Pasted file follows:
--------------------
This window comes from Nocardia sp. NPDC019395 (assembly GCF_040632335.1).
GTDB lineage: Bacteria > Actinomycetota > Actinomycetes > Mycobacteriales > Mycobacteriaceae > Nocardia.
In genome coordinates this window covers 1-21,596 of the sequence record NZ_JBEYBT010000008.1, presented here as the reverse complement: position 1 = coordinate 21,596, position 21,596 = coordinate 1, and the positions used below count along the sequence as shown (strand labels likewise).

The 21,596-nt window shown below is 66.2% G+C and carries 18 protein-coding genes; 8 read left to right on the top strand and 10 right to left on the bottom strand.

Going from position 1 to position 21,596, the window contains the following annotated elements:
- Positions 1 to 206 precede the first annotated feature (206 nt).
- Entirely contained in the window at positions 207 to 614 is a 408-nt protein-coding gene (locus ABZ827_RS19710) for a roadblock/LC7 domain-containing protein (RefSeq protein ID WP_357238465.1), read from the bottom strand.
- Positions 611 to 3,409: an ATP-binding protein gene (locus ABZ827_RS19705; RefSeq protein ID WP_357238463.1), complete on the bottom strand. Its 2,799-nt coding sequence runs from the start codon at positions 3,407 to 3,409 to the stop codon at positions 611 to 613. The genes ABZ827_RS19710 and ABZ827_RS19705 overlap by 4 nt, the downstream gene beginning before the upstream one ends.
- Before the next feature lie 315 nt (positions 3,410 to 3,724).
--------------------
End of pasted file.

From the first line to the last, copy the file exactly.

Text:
This window comes from Nocardia sp. NPDC019395 (assembly GCF_040632335.1).
GTDB lineage: Bacteria > Actinomycetota > Actinomycetes > Mycobacteriales > Mycobacteriaceae > Nocardia.
In genome coordinates this window covers 1-21,596 of the sequence record NZ_JBEYBT010000008.1, presented here as the reverse complement: position 1 = coordinate 21,596, position 21,596 = coordinate 1, and the positions used below count along the sequence as shown (strand labels likewise).

The 21,596-nt window shown below is 66.2% G+C and carries 18 protein-coding genes; 8 read left to right on the top strand and 10 right to left on the bottom strand.

Going from position 1 to position 21,596, the window contains the following annotated elements:
- Positions 1 to 206 precede the first annotated feature (206 nt).
- Entirely contained in the window at positions 207 to 614 is a 408-nt protein-coding gene (locus ABZ827_RS19710) for a roadblock/LC7 domain-containing protein (RefSeq protein ID WP_357238465.1), read from the bottom strand.
- Positions 611 to 3,409: an ATP-binding protein gene (locus ABZ827_RS19705; RefSeq protein ID WP_357238463.1), complete on the bottom strand. Its 2,799-nt coding sequence runs from the start codon at positions 3,407 to 3,409 to the stop codon at positions 611 to 613. The genes ABZ827_RS19710 and ABZ827_RS19705 overlap by 4 nt, the downstream gene beginning before the upstream one ends.
- Before the next feature lie 315 nt (positions 3,410 to 3,724).